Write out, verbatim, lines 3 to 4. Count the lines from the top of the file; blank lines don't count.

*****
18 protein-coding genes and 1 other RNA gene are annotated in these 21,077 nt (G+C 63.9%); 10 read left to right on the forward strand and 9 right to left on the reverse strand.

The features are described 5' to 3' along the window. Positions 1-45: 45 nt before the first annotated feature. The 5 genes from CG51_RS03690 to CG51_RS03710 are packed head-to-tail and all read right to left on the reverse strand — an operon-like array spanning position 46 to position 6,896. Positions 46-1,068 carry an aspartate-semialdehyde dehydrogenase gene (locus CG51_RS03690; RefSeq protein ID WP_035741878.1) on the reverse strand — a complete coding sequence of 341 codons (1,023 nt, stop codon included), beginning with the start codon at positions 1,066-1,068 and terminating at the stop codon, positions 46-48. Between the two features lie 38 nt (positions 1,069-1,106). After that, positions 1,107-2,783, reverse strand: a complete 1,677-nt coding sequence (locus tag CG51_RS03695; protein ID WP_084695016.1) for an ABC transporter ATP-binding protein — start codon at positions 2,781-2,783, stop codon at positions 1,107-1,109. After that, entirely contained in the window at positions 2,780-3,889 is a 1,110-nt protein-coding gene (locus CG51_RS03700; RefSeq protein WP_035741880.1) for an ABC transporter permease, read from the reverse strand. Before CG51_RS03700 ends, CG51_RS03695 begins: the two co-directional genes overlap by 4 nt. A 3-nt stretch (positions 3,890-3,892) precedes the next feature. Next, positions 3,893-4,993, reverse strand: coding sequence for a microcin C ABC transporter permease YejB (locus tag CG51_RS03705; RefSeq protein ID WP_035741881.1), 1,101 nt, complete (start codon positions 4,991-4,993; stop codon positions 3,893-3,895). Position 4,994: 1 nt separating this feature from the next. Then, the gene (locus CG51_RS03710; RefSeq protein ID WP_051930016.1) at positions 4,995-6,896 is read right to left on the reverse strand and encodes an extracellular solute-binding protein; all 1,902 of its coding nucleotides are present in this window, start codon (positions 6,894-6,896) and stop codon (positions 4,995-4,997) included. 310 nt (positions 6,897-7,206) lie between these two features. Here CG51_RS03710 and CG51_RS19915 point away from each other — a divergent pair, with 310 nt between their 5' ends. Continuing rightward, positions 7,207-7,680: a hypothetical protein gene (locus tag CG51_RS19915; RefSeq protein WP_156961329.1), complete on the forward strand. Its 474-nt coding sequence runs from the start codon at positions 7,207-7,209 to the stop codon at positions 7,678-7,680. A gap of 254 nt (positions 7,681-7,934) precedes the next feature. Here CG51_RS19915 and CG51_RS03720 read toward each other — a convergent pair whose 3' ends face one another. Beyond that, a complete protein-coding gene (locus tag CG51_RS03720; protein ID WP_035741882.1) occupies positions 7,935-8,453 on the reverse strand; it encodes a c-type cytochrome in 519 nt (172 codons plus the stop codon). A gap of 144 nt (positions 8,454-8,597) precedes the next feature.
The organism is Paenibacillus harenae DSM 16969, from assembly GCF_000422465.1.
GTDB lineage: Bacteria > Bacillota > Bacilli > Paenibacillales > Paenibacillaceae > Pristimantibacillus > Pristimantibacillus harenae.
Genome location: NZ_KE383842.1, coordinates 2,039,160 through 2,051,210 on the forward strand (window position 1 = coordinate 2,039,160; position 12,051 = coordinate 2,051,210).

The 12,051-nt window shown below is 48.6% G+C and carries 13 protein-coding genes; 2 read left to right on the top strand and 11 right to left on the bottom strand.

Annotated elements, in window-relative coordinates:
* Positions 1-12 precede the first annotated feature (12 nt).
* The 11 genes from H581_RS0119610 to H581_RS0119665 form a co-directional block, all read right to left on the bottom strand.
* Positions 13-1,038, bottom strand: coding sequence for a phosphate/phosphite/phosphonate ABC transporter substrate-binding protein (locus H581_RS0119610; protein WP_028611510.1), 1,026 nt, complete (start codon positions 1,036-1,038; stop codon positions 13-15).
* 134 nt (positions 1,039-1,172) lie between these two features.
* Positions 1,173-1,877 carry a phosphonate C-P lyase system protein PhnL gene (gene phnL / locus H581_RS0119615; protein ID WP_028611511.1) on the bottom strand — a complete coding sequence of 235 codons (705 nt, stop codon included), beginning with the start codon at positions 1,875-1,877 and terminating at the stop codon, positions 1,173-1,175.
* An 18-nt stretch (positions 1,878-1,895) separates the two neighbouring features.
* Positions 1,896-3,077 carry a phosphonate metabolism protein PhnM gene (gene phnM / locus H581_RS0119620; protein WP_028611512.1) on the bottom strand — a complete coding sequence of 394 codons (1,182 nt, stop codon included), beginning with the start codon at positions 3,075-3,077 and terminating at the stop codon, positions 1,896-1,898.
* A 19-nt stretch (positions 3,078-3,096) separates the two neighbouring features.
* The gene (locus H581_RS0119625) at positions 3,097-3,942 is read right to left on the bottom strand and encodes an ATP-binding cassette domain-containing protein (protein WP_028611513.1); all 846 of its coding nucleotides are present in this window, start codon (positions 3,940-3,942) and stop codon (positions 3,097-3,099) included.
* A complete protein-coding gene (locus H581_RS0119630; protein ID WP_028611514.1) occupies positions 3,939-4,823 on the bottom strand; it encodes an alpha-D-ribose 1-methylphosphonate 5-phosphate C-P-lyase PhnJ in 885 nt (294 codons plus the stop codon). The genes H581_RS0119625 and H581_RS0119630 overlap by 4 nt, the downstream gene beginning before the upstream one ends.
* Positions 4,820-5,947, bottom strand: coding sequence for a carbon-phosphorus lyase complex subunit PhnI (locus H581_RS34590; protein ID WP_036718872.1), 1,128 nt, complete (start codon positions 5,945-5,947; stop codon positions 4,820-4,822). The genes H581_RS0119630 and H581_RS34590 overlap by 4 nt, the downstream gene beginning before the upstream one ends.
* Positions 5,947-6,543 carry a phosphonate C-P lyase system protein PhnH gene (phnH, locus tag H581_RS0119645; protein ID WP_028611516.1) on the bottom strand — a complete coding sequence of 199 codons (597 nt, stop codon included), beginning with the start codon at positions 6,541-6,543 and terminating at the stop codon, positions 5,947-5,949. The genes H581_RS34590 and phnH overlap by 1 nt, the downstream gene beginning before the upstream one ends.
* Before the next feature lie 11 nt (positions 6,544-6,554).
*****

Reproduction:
The organism is Paenibacillus harenae DSM 16969, from assembly GCF_000422465.1.
GTDB lineage: Bacteria > Bacillota > Bacilli > Paenibacillales > Paenibacillaceae > Pristimantibacillus > Pristimantibacillus harenae.